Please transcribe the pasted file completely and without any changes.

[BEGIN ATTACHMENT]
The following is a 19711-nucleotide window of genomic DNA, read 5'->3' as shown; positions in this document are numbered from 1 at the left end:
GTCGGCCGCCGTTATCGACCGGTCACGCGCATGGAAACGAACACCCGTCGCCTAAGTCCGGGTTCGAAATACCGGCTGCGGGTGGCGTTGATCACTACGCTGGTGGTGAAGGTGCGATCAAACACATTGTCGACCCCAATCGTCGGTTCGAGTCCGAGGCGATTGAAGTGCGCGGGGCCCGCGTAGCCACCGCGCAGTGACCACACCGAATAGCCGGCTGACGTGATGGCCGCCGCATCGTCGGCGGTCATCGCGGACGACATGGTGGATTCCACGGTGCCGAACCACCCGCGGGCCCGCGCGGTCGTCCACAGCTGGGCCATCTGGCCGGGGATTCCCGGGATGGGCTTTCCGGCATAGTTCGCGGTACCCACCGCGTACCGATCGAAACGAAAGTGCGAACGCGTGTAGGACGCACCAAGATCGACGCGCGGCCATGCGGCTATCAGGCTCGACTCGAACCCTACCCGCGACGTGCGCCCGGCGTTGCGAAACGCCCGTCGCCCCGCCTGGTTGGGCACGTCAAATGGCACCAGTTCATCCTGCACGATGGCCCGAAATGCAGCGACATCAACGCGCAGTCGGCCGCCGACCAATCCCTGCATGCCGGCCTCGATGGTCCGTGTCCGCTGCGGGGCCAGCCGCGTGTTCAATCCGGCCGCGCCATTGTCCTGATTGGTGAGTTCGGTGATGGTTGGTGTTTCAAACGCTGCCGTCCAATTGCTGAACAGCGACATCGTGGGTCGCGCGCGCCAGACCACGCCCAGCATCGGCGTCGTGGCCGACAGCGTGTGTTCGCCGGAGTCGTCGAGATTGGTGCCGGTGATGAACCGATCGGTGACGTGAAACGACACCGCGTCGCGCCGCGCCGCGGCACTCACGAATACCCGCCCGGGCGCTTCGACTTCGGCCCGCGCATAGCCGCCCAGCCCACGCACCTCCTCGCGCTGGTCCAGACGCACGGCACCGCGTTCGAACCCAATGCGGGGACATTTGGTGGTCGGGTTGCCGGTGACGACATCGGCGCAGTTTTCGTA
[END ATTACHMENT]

The following is a 19711-nucleotide window of genomic DNA, read 5'->3' as shown; positions in this document are numbered from 1 at the left end:
GTCGGCCGCCGTTATCGACCGGTCACGCGCATGGAAACGAACACCCGTCGCCTAAGTCCGGGTTCGAAATACCGGCTGCGGGTGGCGTTGATCACTACGCTGGTGGTGAAGGTGCGATCAAACACATTGTCGACCCCAATCGTCGGTTCGAGTCCGAGGCGATTGAAGTGCGCGGGGCCCGCGTAGCCACCGCGCAGTGACCACACCGAATAGCCGGCTGACGTGATGGCCGCCGCATCGTCGGCGGTCATCGCGGACGACATGGTGGATTCCACGGTGCCGAACCACCCGCGGGCCCGCGCGGTCGTCCACAGCTGGGCCATCTGGCCGGGGATTCCCGGGATGGGCTTTCCGGCATAGTTCGCGGTACCCACCGCGTACCGATCGAAACGAAAGTGCGAACGCGTGTAGGACGCACCAAGATCGACGCGCGGCCATGCGGCTATCAGGCTCGACTCGAACCCTACCCGCGACGTGCGCCCGGCGTTGCGAAACGCCCGTCGCCCCGCCTGGTTGGGCACGTCAAATGGCACCAGTTCATCCTGCACGATGGCCCGAAATGCAGCGACATCAACGCGCAGTCGGCCGCCGACCAATCCCTGCATGCCGGCCTCGATGGTCCGTGTCCGCTGCGGGGCCAGCCGCGTGTTCAATCCGGCCGCGCCATTGTCCTGATTGGTGAGTTCGGTGATGGTTGGTGTTTCAAACGCTGCCGTCCAATTGCTGAACAGCGACATCGTGGGTCGCGCGCGCCAGACCACGCCCAGCATCGGCGTCGTGGCCGACAGCGTGTGTTCGCCGGAGTCGTCGAGATTGGTGCCGGTGATGAACCGATCGGTGACGTGAAACGACACCGCGTCGCGCCGCGCCGCGGCACTCACGAATACCCGCCCGGGCGCTTCGACTTCGGCCCGCGCATAGCCGCCCAGCCCACGCACCTCCTCGCGCTGGTCCAGACGCACGGCACCGCGTTCGAACCCAATGCGGGGACATTTGGTGGTCGGGTTGCCGGTGACGACATCGGCGCAGTTTTCGTA